Our four resident frogs are enjoying the lap pond’s 66.4 temperature. More my style would be a balmy 82 degrees but that’s not going to happen any time soon due to clouds and rain and cool weather. But that’s okay because that allows for time to clean the pool of green algae, and to listen to and look for the birds that are all around us. I am trying to learn and remember their songs and which species sings the scale, and which how-to-drink-your-tea? To aide and abet, we invite specialists.
A few weeks ago, we had a couple of grassland specialists from the Vermont Center for Ecostudies visit us here at Darwin’s View to look about and train us in on how to monitor for grassland birds. A birder friend of ours joined us as well. All three shared their knowledge and thoughts on how we might maintain the property to entice grassland birds such as the bobolink.
We had a bobolink couple nesting here a couple of years ago but weren’t sure if they had come back since then because . . . what do they sound like again? Bobolinks prefer acres and acres of open grassland. Trees and big brush, not so much. Thus, Carl and I were concerned that all those permaculture swales that we put in and planted with blueberries and kiwi and fruit trees might have removed the sense of space and acreage that bobolinks require. Granted, we’d cleared five acres below the field to finish off our USDA grant to maintain brushland habitat but birds can be picky creatures as our chickens have taught us.
A tweet, tweet in the brush and all three birders exclaimed “Warbler!” Each named off a different species, finally agreeing it was a Prairie Warbler. And then “Great-crested flycatcher!” And isn’t that something to strive for? To know, just by a song, what the bird is, and its needs and comforts. Alas! Towhees, Prairie Warblers and Great-crested flycatchers we might have but the bird specialists all expressed doubt that the bobolinks would come back. They noted that some scruffy trees had grown up in one of our stone walls that bisects the field, and suggested we cut them back, and then wait and see.
We’d been meaning to clear out of that stone wall anyway. Within a day or two, the brush was gone, leaving us free to return our attention to garden creation, burying seedlings and a frozen chicken-who-died-back-in-March, and the feeding of black flies and deer flies with our blood. We pretty much forgot to pay attention to things bird. Though every morning, preferably by 5:30, I try to get up and go outside to listen to the morning chorus of birds wakening. I note the Phoebes. The Eastern Towhees. I keep forgetting who does the little scale tune. The rest? A blur of beauty.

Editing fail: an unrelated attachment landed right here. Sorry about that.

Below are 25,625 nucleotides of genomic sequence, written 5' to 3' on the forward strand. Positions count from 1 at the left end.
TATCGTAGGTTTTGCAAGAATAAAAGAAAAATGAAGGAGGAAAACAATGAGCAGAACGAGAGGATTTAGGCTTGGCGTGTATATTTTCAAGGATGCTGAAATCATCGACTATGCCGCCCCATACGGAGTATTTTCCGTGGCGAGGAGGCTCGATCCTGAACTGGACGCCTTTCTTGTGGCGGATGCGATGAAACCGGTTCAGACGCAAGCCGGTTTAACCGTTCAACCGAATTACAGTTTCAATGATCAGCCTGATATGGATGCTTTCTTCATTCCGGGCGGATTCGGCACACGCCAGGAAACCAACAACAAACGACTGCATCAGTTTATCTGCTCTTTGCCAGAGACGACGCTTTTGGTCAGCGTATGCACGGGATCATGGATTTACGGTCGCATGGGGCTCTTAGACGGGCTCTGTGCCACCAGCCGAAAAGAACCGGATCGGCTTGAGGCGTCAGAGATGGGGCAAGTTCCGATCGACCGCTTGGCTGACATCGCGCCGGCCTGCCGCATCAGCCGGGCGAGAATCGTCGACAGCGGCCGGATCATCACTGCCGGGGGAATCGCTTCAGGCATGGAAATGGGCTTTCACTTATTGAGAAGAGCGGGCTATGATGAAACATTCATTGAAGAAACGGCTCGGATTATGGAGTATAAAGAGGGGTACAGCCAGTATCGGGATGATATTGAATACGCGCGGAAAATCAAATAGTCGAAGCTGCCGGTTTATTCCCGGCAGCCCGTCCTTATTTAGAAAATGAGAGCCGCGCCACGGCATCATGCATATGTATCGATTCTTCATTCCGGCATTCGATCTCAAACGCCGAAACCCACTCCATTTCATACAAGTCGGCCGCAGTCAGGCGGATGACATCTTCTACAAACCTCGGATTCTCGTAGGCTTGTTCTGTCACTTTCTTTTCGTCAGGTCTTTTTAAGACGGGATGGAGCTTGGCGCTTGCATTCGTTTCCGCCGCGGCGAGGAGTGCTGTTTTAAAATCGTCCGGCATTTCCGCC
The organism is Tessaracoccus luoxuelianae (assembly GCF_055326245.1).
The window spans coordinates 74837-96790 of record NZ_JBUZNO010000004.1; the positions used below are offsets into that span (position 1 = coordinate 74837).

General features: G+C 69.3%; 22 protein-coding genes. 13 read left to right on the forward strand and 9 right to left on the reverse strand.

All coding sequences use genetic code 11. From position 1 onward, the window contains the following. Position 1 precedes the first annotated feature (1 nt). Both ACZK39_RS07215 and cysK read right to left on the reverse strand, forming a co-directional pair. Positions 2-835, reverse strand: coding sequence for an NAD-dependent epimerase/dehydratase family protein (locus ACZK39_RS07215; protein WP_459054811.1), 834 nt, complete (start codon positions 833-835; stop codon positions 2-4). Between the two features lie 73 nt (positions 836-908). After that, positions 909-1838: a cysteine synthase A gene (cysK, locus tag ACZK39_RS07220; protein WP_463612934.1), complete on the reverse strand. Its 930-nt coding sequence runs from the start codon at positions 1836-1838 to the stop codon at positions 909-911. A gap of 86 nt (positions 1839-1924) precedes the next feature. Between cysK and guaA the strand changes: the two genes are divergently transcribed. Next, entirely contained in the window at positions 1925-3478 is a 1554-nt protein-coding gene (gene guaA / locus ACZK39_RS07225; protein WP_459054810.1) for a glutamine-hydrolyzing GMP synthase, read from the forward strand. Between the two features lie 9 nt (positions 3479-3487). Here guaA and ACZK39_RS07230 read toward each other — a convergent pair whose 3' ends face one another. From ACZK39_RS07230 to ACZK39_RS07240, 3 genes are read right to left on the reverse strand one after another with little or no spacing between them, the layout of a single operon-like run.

Last week, as we drove up the driveway, around the sharp turn and on up toward the house, I looked to the right and saw a bird flitting. It landed on a tree. (Can you find it?) After a brief kerfuffle and study, we determined it was a male bobolink. We emailed the specialists who were thrilled for us, though they qualified the happy news: Likely as not, the bobolink had been displaced by a nearby field being mowed. It was unlikely that it would nest here. This year, anyway.
This happens a lot these days. Bobolinks are small blackbirds who like big fields. Lots of space to swoop over, blades of high grass to perch on. They nest in those fields, on the ground. And if those fields happen to be hayfields, which they often are, the nests and the eggs and chicks in the nest get chopped up by the mowers. Though there is a suggestd protocol to not mow until after the chicks have fledged in late July, that’s relatively unreasonable for farmers who are trying to get sufficient hay to feed their cattle in winter. And so bobolinks flit from just mown hayfields to ours. Happy days for us!
That same day, a Scarlett Tanager appeared. Carl got it on camera through our telescope.